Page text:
Quote:
Clinton specifically pointed to proliferation when the US decided to forego the test ban treaty.


The US hasn't tested any nukes either besides other nations weren't willing to go along. The US has in fact been observing the conditions of that treaty.

But do you think that not testing nuclear weapons makes Iran or NK less likely to build them.

Quote:
That, as well as Theater Missile Defense, is not in the interest of the world. It's in the interest of the US.


You mean the US should leave itself open to nuclear attack? Besides like the question above do you think missile defense makes Iran or NK more likely to go nuclear or less likely to go nuclear. I would say not having it makes them more likely too cause they know they can threaten the US.

Quote:
And preventing nuclear war is not an issue solely in the our interest. It's in everyone's.


That requires cooperation.



Well then can you point to examples of Europe supporting the US when Clinton was in power? Before the US decided not ratify the test ban treaty all though the US has not tested a nuclear weapon for many years.

If you can show cooperation from Europe on Iran when Clinton was in office then you woud have a point. But Europe wasn't cooperating with the US on the mid east when Clinton was in office either.


Quote:
Look at the US turning its back on a test ban treaty and telling its "allies" that it will build a TMD system regardless of what they think.


China and Russia won't go along w/ the test ban treaty either.



Russia has sold nuclear technology to Iran and yet Russia wants the US to give up missile defense? The US has no obligation to leave itself open to nuclear blackmail and nuclear attack.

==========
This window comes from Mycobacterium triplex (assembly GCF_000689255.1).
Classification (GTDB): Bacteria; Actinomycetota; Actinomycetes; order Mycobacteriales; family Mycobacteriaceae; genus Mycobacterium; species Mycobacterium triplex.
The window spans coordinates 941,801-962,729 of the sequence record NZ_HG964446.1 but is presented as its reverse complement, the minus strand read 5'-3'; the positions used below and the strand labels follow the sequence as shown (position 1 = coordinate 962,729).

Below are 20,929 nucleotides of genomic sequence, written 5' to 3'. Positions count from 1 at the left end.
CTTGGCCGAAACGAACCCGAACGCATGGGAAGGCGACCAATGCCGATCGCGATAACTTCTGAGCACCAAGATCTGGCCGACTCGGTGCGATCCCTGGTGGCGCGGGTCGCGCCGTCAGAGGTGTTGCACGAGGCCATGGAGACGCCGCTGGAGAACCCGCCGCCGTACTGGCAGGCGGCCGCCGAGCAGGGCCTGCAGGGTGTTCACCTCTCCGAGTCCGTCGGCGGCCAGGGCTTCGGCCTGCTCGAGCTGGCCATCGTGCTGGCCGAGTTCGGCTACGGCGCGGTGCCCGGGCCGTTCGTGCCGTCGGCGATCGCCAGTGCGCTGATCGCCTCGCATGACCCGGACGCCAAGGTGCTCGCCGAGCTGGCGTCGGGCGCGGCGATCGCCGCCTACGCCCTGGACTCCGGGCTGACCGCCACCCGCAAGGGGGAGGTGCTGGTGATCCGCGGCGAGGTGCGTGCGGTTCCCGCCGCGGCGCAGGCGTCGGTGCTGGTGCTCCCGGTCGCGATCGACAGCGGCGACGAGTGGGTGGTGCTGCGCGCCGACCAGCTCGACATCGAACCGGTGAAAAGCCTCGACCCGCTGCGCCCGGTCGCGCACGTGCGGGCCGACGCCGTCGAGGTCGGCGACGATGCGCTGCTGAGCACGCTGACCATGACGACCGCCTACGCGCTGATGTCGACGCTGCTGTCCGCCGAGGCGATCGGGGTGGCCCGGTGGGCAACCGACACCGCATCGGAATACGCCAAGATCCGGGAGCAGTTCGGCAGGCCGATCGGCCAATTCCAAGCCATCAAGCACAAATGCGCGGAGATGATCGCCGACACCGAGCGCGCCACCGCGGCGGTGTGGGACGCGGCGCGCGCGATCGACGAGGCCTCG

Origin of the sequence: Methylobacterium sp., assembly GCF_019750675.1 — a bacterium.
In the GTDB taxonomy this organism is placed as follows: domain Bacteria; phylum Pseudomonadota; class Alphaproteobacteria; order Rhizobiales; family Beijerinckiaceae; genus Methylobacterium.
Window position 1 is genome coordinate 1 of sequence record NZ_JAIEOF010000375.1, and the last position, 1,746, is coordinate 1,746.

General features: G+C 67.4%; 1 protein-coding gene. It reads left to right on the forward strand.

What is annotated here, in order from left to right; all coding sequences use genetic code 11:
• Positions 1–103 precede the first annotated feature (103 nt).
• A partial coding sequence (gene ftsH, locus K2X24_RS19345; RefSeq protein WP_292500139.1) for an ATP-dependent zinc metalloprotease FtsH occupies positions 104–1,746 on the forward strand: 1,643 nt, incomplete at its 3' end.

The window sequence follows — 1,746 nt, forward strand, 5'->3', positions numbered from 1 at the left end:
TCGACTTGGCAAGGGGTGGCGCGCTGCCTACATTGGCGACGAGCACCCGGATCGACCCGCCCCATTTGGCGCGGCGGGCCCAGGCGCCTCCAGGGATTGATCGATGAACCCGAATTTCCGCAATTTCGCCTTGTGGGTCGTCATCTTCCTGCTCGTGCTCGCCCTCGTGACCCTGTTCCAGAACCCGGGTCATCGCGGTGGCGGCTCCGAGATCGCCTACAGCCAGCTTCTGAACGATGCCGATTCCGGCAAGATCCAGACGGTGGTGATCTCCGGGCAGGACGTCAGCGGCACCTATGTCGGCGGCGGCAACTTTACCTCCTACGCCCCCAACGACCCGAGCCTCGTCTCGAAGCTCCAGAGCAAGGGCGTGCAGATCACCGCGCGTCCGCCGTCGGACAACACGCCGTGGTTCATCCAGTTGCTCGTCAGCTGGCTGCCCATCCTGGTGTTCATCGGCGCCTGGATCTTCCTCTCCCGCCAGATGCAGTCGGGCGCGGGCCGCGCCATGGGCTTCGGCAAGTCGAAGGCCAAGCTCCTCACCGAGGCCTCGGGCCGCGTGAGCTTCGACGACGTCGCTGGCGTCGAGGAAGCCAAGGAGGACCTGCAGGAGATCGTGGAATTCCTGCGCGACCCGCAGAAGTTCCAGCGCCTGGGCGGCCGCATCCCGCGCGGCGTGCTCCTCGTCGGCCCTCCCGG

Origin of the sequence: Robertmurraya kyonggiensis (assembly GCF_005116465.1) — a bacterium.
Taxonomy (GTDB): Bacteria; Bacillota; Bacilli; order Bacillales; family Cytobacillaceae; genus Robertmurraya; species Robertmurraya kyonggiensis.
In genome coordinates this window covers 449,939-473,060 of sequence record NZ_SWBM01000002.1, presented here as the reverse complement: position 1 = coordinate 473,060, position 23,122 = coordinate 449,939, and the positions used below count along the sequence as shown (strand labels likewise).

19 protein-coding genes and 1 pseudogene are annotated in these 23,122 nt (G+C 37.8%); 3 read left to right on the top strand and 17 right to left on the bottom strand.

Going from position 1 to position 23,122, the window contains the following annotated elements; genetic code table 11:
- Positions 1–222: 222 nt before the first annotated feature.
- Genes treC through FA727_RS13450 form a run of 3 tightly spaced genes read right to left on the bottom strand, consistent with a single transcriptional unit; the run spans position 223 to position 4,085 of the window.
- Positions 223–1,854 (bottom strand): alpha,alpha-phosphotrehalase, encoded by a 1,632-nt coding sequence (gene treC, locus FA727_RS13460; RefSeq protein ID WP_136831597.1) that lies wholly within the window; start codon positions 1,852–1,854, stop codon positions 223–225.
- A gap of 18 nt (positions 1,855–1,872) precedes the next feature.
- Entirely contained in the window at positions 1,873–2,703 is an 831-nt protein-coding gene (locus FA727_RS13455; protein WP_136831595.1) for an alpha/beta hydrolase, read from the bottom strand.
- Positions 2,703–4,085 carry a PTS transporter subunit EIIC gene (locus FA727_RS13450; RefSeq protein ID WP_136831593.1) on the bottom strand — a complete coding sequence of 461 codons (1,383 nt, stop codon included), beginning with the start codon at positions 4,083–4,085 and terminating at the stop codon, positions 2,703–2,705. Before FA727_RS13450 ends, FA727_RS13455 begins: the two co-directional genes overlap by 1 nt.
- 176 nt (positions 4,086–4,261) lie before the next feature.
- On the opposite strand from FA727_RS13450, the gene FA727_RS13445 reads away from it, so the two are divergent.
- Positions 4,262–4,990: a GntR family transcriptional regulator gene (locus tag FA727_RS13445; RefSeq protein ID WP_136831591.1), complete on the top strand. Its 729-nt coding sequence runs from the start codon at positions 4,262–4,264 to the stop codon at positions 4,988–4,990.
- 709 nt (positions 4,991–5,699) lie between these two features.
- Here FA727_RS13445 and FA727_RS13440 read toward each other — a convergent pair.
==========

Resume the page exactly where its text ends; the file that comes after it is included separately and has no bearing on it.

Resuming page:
Quote:
Then, along comes Thomas Friedman saying "We've done our best". That ignores all of the above in favor of finger-waving at Europe and China.


Why does the EU want the US not to have a defense against nuclear weapons? Myabe because they don't want the US to have the freedom to act.

The US can not leave its security to the good will of leaders like Ali Khamani of Iran or KJI of North Korea.


Quote:

This ought to be a serious factor in the "Bush got it right" thread out there.

Is it intelligent to "disarm" the one country that doesn't have WMD while the others may be acquiring them?



I don't belive WMDs werer the major reason for the Iraq war Indeed think Bush should have come up with a different reason for invading Iraq. WMDs was just the most easy excuse cause the US govt thought Saddam had them.

However let's note that Iran and North Korea were working on nuclear weapons and long range missiles way before Bush got into office.


Last edited by Joo Rip Gwa Rhhee on Wed May 11, 2005 10:41 pm; edited 2 times in total
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Gwangjuboy



Joined: 08 Jul 2003
Location: England

PostPosted: Wed May 11, 2005 9:50 pm    Post subject: Reply with quote

rapier wrote:
Only Britain has any history of being a U.S ally...and is far less inclined to be now that it has a labor government.


The labour party has evolved under Tony Blair. He runs a centre right government. Indeed, under his leadership labour is further to the right than Chiraq's traditionally right wing party. Blair also spent a lot of policial capital backing Bush to the hilt in the war on terrorism, and the Iraq conflict.
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Neil



Joined: 02 Jan 2004
Location: Tokyo

PostPosted: Wed May 11, 2005 10:19 pm    Post subject: Reply with quote

Gwangjuboy wrote:
rapier wrote:
Only Britain has any history of being a U.S ally...and is far less inclined to be now that it has a labor government.


The labour party has evolved under Tony Blair. He runs a centre right government. Indeed, under his leadership labour is further to the right than Chiraq's traditionally right wing party. Blair also spent a lot of policial capital backing Bush to the hilt in the war on terrorism, and the Iraq conflict.


Yeah, I don't understand why he thinks Labour would be less inclined to be a US ally.

Labour supported the Vietnam War and the first Gulf War - all before it became 'New' Labour. Also the pro-Isreal lobby inside the Labour Party has always been strong.